House prices driven by London, Land Registry data shows

Monopoly piece on cash
Image caption Prices have moved further apart when comparing different parts of England and Wales

House prices dipped in September in England and Wales compared with the previous month, but rose 1.1% compared with a year earlier, a report has said.

The annual increase was driven by a 5.5% rise in property prices in London, the Land Registry said.

The Land Registry data is widely considered to be the most comprehensive house price index.

Other surveys have suggested that the UK housing market was lacklustre at the beginning of autumn.

On a monthly basis, prices in England and Wales fell by 0.3% in September, bringing the cost of the average home to £162,561.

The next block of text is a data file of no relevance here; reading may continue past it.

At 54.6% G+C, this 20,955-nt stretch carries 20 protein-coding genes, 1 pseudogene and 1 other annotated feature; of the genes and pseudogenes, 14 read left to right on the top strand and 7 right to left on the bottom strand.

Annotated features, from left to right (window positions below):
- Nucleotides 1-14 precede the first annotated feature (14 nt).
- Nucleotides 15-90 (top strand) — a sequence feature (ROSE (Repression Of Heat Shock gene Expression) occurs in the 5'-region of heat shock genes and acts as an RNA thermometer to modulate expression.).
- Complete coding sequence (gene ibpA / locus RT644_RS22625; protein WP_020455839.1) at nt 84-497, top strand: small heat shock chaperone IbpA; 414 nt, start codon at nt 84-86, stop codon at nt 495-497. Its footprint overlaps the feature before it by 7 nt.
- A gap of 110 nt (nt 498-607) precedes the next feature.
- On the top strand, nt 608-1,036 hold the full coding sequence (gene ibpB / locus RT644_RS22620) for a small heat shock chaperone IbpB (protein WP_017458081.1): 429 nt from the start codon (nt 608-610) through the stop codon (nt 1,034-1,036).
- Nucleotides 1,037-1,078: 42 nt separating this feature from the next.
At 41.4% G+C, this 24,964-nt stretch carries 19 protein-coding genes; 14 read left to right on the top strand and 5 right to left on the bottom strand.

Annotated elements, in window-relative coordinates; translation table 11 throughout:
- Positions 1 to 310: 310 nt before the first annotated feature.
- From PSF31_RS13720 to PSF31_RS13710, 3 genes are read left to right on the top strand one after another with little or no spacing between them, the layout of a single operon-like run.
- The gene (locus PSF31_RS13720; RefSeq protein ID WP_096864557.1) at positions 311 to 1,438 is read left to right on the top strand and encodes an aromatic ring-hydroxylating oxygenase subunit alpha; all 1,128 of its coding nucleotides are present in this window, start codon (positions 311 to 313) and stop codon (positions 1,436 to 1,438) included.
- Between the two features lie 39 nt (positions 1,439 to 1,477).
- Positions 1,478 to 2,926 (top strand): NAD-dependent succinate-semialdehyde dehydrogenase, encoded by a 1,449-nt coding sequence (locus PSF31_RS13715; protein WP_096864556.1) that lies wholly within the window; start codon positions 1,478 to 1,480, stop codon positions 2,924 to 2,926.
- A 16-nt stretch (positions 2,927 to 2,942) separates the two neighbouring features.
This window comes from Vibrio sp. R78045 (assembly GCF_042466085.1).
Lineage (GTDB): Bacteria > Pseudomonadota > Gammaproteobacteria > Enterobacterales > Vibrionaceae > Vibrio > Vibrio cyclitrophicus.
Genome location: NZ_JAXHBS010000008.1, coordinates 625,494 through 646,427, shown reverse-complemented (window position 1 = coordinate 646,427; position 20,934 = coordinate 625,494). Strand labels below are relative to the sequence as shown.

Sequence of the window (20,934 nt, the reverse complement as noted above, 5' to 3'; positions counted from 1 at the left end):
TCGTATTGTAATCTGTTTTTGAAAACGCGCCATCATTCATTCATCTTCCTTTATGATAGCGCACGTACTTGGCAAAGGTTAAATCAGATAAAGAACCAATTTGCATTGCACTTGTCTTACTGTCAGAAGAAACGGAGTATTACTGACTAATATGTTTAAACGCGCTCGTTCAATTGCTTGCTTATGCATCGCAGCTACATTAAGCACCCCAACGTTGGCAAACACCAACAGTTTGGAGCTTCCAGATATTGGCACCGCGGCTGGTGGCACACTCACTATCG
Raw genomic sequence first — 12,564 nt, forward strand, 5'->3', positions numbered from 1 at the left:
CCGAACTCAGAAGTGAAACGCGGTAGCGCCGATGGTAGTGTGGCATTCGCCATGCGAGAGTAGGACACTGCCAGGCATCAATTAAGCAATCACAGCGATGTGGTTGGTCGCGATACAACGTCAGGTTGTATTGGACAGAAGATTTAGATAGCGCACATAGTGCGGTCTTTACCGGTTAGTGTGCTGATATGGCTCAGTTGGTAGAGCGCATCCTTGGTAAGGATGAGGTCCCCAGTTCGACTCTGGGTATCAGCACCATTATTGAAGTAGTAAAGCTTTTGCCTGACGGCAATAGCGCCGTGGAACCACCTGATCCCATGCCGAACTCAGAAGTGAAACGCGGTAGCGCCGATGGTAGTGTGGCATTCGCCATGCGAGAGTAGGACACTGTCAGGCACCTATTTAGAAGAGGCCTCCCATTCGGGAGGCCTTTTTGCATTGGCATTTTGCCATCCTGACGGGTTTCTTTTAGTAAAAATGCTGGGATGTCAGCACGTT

However, year-on-year there are notable regional differences. In the capital prices rose by 5.5% but, at the other end of the scale, in the North East of England they dropped by 3.2%, pushing the average property price in the region below £100,000.

Buying agent Gabby Adler said: "'While prices fell in parts of the country, the picture in London is very different. In parts of the capital the competition is very hot indeed, with a rise in the use of sealed bids for good properties, with four or so buyers often competing for a particularly desirable home.

"In such a scenario, the property will often achieve more than the asking price."

Some groups have suggested that a house-building programme would put some life into the UK housing market.

The Future Homes Commission, set up by the Royal Institute of British Architects, said council pension funds could be used to finance the building of 100,000 to 300,000 homes in the UK.

Some of the assets in local government pension schemes could be pooled to provide a £10bn housing fund, it said.

Related Internet links

The BBC is not responsible for the content of external Internet sites